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Baby’s Bedtime: What’s too early, what’s too late and what’s just right?

Babies are learning about the world from the minute they’re born. And they have to learn quickly how to get food, care, and attention. From a few months old, babies need to start learning about bedtime too. 

In general, there is no set “best” bedtime for babies – only what works for each individual baby. Listen to parental instincts and a new baby’s behavior to gauge what time bedtime should be. Remember that each baby is unique and that bedtimes will change as the child grows. 

That being said, there are some trends that can be seen by looking at bedtimes of lots of babies. So let’s look at all the things you need to consider when it comes to finding out the best bedtime for your baby.

Image of sleeping adorable baby next to the alarm clock

What Time Should Baby’s Bedtime Be?

In the first year of life, babies undergo lots of major changes both physically and mentally. Their sleep requirements constantly change as they develop their circadian rhythm. The circadian rhythm is what helps to give them a sense of day and night. 

So if you want to establish the best bedtime for your baby, it’s important to understand the different sleep requirements. These constantly change throughout the stages of early development. 

We’ll take a close look at these individual requirements below. This way you’ll have a deeper understanding of your baby’s sleeping needs.

Age in MonthsIdeal Bedtime Hours of Sleep Needed per 24hrs
0 – 3N/A15 – 18
3 – 68 pm – 10 pm14 – 15
6 – 86 pm – 8.30 pm14 – 15
8 – 106 pm – 8 pm12 – 15
10 – 126 pm – 8 pm12 – 14

Newborns don’t have bedtimes – they sleep when they sleep

Newborn babies don’t have a clear concept of night and day, so there’s no such thing as a set bedtime for newborn babies. It’s not until they’re around two to three months (and often closer to four months old) that they start to get a sense of where they can differentiate between the two. This is why you can expect a newborn to wake up at any time during the night or day.

It’s normal for newborns to sleep a lot, up to 18 hours a day. And they generally won’t stay awake for more than three hours at a time. With newborns, it’s important to try and set your sleep schedule to suit theirs. Because it usually doesn’t work the other way around.

2-6 month-old infants’ bedtime: between 8-10 PM

From two to six months old, your baby will start to sleep for longer periods. This will generally be during the night as your baby’s cardiac rhythm becomes more established. At this age, it’s normal for your baby to have between one and four, half-hour naps throughout the day. 

From around three months your baby will be old enough to start a sleeping routine. At three months old babies can self soothe. So this is a good time for them to start learning about independent sleeping.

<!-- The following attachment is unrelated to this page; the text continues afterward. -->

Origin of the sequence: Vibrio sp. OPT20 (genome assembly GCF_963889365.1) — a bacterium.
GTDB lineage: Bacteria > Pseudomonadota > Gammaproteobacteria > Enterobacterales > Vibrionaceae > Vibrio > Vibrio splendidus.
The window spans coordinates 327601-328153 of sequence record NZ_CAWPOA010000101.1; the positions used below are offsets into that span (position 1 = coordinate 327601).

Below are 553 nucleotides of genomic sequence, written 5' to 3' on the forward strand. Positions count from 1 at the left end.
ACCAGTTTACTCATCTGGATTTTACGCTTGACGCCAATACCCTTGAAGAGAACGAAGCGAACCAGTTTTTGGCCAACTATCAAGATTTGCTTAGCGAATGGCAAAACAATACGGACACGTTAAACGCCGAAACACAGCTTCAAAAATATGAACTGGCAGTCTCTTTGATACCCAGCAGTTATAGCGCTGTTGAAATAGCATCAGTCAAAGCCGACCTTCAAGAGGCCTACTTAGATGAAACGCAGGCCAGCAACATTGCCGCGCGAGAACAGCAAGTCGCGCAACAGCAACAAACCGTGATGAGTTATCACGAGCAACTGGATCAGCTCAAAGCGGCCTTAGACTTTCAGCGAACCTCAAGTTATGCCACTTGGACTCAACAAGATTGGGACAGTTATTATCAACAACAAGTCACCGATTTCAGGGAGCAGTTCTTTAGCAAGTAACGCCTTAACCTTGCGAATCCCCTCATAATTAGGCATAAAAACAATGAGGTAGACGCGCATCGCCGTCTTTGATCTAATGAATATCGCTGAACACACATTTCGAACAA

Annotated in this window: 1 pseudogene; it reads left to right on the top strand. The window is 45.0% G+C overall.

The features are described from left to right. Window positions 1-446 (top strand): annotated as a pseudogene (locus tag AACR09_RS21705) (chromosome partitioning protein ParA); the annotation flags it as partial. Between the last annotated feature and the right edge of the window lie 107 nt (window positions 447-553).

6-12 month-old babies’ bedtime: between 6-8:30 PM

From the age of 6 months, babies can start sleeping in their own room. By this time they don’t usually wake up for night feeding anymore. But they can still be disturbed in the night when they’re teething.

At six to twelve months you can expect your baby to sleep for up to eight hours a night.

12 month-old babies’ bedtime: between 6-8 PM

By twelve months old, your baby should be doing most of its sleeping during the night with only one nap in the afternoon. And this nap mustn’t be too close to bedtime. It’s normal for one-year-old children to sleep for up to hours a day.

Is 6 PM Too Early For a Child’s Bedtime?

Although 6 pm might seem like a pretty early time for bed, in some cases, 6 pm can be the optimum bedtime for your baby. Especially in cases where daytime sleep wasn’t as restful or in the wintertime when the sun sets early. 

Let’s refer back to the earlier table (but we’ll list the table again below because let’s make life easy) gives you general idea of what time your baby should be going to bed.

Age in MonthsIdeal Bedtime Hours of Sleep Needed per 24hrs
0 – 3N/A15 – 18
3 – 68 pm – 10 pm14 – 15
6 – 86 pm – 8.30 pm14 – 15
8 – 106 pm – 8 pm12 – 15
10 – 126 pm – 8 pm12 – 14

This table is great to use as a guideline but remember, each baby is different and there will always be exceptions to the rule. 

In my experience, 6 PM is a great bedtime if there have been issues with naptime during the day. That way, your baby won’t become sleep-deprived after a busy day where naps weren’t as restful as they should have been.

How Can I Tell if My Baby’s Bedtime is Too Early or Too Late?

Now you know approximately what time your baby should be going to bed, the next step is to aim to find your baby’s ideal bedtime. And to do this you must observe your baby.

If your baby seems wide awake at bedtime or is fighting sleep for over half an hour, these are signs that your baby’s bedtime is too early. If your baby wakes up in the middle of the night, fresh and ready to start the day then this also suggests that bedtime needs to be a bit later. 

If your child is overtired and irritable at bedtime then this is a sign that you’re leaving it too late. Signs of over tiredness include irritability, eye rubbing, and crying. When your baby is overtired, then it may be too wound up to fall asleep.

If your baby is fighting sleep or napping for over 2 hours in the day then these are also signs that bedtime is too late. 

If you think that your baby’s bedtime is too late or too early then you should change its bedtime. But you should do this in small stages by reducing or increasing the time by just 15 minutes each night. 

You must be patient because finding the correct bedtime can take a couple of weeks. And to help you establish your baby’s bedtime you should start using a bedtime routine.

What is a Bedtime Routine?

When it comes to establishing a bedtime for your baby then a bedtime routine is a must. And this can be started from around three months old. A bedtime routine is wind-down time when you start preparing your baby for bed and sleep